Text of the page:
When news of Patsy's injury made it back to the U.S., The New York Times published a short article about him and in August of that year Patsy was awarded a Purple Heart for his bravery. The Great War ended in November 1918 and four months later the 165th arrived in New York. No regiment saw more action — 180 days of combat — 644 killed and nearly 2,900 wounded. They were greeted as returning heroes and honoured with a parade up Fifth Avenue.
1920 Antwerp Olympics
Patsy recovered from his injury and returned to Athletics the following year. His coach at the Paulist Athletics Club persuaded him to try the steeplechase rather than his beloved long distance. Soon afterwards he came second in the 2 mile Steeplechase (3,200m) to defending champion Michael Devaney. While trying out for the US Olympic Team in 1920, he won the Amateur Athletic Union (AAU) title and set a new US record of 9:58.2 for the 3,000m steeplechase. Unsurprisingly he qualified for the US Olympic team bound for Belgium in both the 5,000m and 10,000m. He was also entered in the 3,000m steeplechase, an event at which he was still a novice. The 1920 Antwerp Olympics were the first games to include the 3,000m steeplechase, which was run on a grass course just inside the cinder track.
Patsy won his qualifying heat comfortably, but the final didn't go as smoothly. He fell at one of the water jumps and was beaten to the tape by the favourite Percy Hodge (GBR) to come in home with a silver medal. There is little doubt that Patsy would have been in contention for the gold had he not fallen. He also competed in the Men's Cross-Country, Individual and Men's Cross-Country, Team and placed 9th and 4th respectively.
Patsy continued to run following his return from Antwerp but appears to have retired from competitive running after 1925. He found love and married Florence in 1924. According to the 1930 census they lived in the Upper West Side Manhattan in close proximity to U.S Customs where Patsy last known employment as a Customs Clerk. At the age of 47 Patsy applied for service in World War II but his application was refused. It is here that the trail went cold and we have been unable to discover how Patsy lived out his final years. Patsy died on 5 January 1969 at the age of 74. He is buried in Long Island National Cemetery in Farmingdale, New York alongside his wife Florence.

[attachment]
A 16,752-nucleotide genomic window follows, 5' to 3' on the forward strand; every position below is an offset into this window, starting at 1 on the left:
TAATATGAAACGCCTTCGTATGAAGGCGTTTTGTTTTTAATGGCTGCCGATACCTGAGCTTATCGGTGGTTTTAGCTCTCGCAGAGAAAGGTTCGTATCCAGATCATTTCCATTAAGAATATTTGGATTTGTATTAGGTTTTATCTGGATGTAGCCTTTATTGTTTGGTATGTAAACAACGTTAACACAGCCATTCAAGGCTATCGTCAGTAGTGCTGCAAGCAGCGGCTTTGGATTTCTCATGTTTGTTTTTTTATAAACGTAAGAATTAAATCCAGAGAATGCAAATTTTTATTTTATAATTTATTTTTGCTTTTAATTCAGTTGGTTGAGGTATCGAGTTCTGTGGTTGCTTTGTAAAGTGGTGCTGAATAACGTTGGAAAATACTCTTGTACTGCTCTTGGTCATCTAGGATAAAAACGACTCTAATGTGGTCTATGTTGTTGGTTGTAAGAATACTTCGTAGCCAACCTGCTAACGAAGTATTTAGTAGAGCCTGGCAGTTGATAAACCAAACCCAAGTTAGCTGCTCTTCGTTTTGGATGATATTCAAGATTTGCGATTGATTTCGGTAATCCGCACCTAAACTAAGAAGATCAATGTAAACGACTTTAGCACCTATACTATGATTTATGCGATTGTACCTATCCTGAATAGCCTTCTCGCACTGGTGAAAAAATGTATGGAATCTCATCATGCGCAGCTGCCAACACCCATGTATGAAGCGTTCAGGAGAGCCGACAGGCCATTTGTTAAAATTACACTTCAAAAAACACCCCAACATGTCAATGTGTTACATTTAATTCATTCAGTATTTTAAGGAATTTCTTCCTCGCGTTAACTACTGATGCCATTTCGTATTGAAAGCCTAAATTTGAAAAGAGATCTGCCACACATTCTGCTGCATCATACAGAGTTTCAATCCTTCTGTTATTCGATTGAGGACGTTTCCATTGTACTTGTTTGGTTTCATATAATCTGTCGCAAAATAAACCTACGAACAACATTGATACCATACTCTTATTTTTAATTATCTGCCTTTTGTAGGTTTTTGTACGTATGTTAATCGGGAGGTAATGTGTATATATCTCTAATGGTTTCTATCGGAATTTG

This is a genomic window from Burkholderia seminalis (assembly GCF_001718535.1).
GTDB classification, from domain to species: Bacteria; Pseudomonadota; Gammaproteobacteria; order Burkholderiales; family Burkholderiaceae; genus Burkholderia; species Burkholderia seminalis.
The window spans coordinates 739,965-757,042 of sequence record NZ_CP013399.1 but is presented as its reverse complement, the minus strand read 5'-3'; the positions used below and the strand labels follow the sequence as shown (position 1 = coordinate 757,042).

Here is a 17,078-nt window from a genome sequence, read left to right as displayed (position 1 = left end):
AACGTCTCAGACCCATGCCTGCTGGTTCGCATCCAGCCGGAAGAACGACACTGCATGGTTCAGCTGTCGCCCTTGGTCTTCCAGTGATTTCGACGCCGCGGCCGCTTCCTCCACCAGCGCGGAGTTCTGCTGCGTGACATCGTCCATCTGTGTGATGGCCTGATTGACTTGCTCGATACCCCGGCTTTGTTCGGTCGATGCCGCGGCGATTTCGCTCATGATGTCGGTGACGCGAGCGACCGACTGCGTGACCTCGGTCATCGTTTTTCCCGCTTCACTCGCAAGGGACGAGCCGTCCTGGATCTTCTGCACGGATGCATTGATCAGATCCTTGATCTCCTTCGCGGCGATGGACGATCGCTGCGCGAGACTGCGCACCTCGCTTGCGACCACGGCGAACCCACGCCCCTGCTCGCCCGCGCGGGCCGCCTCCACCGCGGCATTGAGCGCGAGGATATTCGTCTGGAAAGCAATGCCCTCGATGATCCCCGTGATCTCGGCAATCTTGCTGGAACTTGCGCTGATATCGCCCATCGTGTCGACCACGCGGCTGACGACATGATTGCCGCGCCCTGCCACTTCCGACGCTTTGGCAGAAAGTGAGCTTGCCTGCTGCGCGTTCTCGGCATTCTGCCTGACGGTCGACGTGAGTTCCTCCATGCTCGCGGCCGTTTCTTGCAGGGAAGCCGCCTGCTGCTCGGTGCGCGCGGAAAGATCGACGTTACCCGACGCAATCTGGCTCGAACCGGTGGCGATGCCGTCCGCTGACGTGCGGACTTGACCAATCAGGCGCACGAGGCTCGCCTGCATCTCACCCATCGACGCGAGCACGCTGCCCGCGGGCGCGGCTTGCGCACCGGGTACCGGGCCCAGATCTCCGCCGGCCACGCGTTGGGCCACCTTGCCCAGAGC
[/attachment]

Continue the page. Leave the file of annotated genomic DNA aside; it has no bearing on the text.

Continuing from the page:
Celebrating his memory
Though his athletic accomplishments occurred nearly a century ago, Patsy's home town of Ballinadee in West Cork, have not forgotten him and continue to celebrate his memory. In 1998 the local community and his relatives erected a monument in the quaint village which was opened by his surviving niece Ellen Hunt.
Patsy's achievements were acknowledged again this year on the 7th June 2015 in the inaugural Knocknacurra 7 Mile Road Race which was organised by Kilmacsimon Swimming and Rowing Club. This memorable occasion celebrated the achievements of three local athletes of the Knocknacurra townland with international success: Patsy O`Flynn, Bob Hales (National & International Athlete 1911-1912 and Patsy’s early mentor) and Bill Nolan (Ireland [v] Scotland International 1 Mile Champion 1931). A number of his descendants competed in this memorial race ensuring that Patsy’s legacy lives on in future generations.
[[File:Eire vs Scotland international medal.jpg|thumb|running medals for Patrick Flynn]]